U4 also participated in an OECD Integrity Forum session on Gender Mainstreaming in the Anti-corruption Agencies of APEC Member Economies,which took place on 24 March 2021. There were fascinating discussions about the importance of a gender lens in the anti-corruption fight.
It was also noted that women are well represented in the anti-corruption agencies of APEC (Asia-Pacific Economic Cooperation) countries, but people within these agencies still experience gender bias. Similarly, the compliance industry is dominated by women, but we don’t have studies on the implications of this for corporate integrity or more inclusive corporate policies.
We do have one relevant, recent and interesting study that shows banks with more women on their boards commit less fraud, by Professor Barbara Casu from City University of London.
Gender and corruption in the news…
Rasnah Warrah questions whether the appointment and nomination of a woman as the United Nation’s Secretary-General would really bring significant reforms to the organisation, or its commitment to gender equality.
What’s going to happen to the state of Victoria’s (Australia) efforts to combat corruption? Several women in top positions have resigned from the Independent Broad-Based Anti-Corruption Commission amid claims of a culture of bullying and sexual harassment. Add to that the wider concerns about the underfunding of Australia’s integrity agencies and a high-profile bribery case against state officials, and we can see several issues for anti-corruption in the state.
Charges of rape against opposition leader Ousmane Sonko continue to cause controversy in Senegal. However, concerns over the issue are being overshadowed by frustrations with Macky Sal’s government – a stagnant economy and high youth unemployment among them – leading to nationwide protests. This situation is leading feminist thinkers to question the politicisation of violence against women in Senegal.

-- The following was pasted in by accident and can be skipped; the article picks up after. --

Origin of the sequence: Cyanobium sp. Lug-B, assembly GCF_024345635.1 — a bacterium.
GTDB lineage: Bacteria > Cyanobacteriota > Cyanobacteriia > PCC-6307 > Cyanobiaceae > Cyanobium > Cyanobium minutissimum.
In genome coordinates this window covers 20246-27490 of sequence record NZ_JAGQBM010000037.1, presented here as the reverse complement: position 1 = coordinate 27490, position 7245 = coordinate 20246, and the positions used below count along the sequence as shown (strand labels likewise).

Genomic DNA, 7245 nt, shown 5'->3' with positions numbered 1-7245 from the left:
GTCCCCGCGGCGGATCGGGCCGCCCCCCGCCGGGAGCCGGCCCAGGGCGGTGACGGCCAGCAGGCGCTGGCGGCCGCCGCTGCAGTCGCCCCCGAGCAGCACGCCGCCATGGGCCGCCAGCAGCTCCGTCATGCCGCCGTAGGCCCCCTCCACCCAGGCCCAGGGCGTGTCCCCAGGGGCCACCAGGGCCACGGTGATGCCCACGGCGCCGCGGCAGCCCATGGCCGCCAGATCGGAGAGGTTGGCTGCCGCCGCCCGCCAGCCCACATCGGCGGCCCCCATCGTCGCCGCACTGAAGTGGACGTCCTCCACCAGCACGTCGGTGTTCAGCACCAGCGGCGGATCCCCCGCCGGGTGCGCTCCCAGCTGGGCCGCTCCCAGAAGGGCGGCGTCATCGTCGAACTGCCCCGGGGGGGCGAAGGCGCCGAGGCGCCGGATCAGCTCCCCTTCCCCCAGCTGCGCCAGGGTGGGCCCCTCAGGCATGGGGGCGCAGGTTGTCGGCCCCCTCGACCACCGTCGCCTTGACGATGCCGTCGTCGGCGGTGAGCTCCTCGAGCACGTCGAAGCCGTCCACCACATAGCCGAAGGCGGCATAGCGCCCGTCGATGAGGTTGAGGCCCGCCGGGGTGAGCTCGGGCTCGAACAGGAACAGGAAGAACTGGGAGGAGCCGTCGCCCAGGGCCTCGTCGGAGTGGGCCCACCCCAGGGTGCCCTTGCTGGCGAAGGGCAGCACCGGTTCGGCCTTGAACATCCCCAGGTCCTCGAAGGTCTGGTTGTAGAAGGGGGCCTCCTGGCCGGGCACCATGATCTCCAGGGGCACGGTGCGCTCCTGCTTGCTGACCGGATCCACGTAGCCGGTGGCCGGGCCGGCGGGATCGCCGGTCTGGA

This story shows how women in India face sextortion, even in spaces that are meant to help them seek justice.
The Afghan government’s reluctance to investigate a recent spike in targeted killings and violence again female journalists is raising concerns about an effort to cover up corruption.
Filipino immigration officers are accused of corruption and trafficking of women to Syria.
The BBC has an interesting two-part radio-documentary series on Covid, Women and the US Economy.
Jane Goodall speaks about the importance of equality with TIME magazine’s senior editor Haley Sweetland during the “Voices of the Future” Women’s Summit.
Insightful research on gender, corruption and women’s participation in decision-making
Sarah Haakson’s new paper shows that Swedish female mayors pay an especially high personal price – and experience psychological gender-based violence – for holding positions of power and being visible. As news of discrimination and violence keeps flooding our news feeds, it is worth remembering that corruption and discrimination are inextricably linked. Corruption exacerbates the political and socioeconomic discrimination experienced by under-represented and marginalised groups.
Peterman, Schwab, Roy, Hidrobo, and Gilligan have a paper showing that changes in question construction affect the inferences about women’s role in decision-making, and the effect of transfer programmes on decision-making in Ecuador, Uganda, and Yemen.
Jayachandran, Biradavolu, and Cooper have combined machine learning with qualitative semi-structured interviews to create a five-question measure of women’s agency in northern India.
A new study by the Nippon Foundation Ocean Nexus Center at the University of Washington finds that socioeconomic and governance conditions, including corruption, affect different regions’ ability to achieve a Blue Economy – socially equitable, environmentally sustainable and economically viable ocean industries.
All views in this text are the author(s)’, and may differ from the U4 partner agencies’ policies.
This work is licenced under a Creative Commons Attribution-NonCommercial-NoDerivatives 4.0 International licence (CC BY-NC-ND 4.0)